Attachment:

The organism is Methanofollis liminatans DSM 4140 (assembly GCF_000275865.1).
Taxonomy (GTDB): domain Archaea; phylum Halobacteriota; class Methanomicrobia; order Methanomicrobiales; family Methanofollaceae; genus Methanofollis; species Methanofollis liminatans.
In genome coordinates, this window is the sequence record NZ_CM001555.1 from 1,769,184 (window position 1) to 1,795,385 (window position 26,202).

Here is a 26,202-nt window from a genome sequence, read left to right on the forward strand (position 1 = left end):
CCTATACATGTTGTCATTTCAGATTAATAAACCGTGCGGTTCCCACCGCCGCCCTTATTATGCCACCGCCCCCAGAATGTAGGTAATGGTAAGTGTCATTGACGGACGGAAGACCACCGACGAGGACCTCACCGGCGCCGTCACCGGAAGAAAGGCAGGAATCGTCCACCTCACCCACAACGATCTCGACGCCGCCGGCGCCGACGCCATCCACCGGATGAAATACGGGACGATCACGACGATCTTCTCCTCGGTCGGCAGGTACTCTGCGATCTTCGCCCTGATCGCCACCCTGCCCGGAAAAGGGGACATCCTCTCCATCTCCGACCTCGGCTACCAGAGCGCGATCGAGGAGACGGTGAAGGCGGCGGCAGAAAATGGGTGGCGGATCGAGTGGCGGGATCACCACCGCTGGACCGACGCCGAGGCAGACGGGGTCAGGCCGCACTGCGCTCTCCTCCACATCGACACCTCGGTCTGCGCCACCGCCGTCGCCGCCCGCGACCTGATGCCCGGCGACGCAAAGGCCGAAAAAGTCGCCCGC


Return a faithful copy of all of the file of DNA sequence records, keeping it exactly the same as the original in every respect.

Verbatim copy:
The organism is Methanofollis liminatans DSM 4140 (assembly GCF_000275865.1).
Taxonomy (GTDB): domain Archaea; phylum Halobacteriota; class Methanomicrobia; order Methanomicrobiales; family Methanofollaceae; genus Methanofollis; species Methanofollis liminatans.
In genome coordinates, this window is the sequence record NZ_CM001555.1 from 1,769,184 (window position 1) to 1,795,385 (window position 26,202).

Here is a 26,202-nt window from a genome sequence, read left to right on the forward strand (position 1 = left end):
CCTATACATGTTGTCATTTCAGATTAATAAACCGTGCGGTTCCCACCGCCGCCCTTATTATGCCACCGCCCCCAGAATGTAGGTAATGGTAAGTGTCATTGACGGACGGAAGACCACCGACGAGGACCTCACCGGCGCCGTCACCGGAAGAAAGGCAGGAATCGTCCACCTCACCCACAACGATCTCGACGCCGCCGGCGCCGACGCCATCCACCGGATGAAATACGGGACGATCACGACGATCTTCTCCTCGGTCGGCAGGTACTCTGCGATCTTCGCCCTGATCGCCACCCTGCCCGGAAAAGGGGACATCCTCTCCATCTCCGACCTCGGCTACCAGAGCGCGATCGAGGAGACGGTGAAGGCGGCGGCAGAAAATGGGTGGCGGATCGAGTGGCGGGATCACCACCGCTGGACCGACGCCGAGGCAGACGGGGTCAGGCCGCACTGCGCTCTCCTCCACATCGACACCTCGGTCTGCGCCACCGCCGTCGCCGCCCGCGACCTGATGCCCGGCGACGCAAAGGCCGAAAAAGTCGCCCGC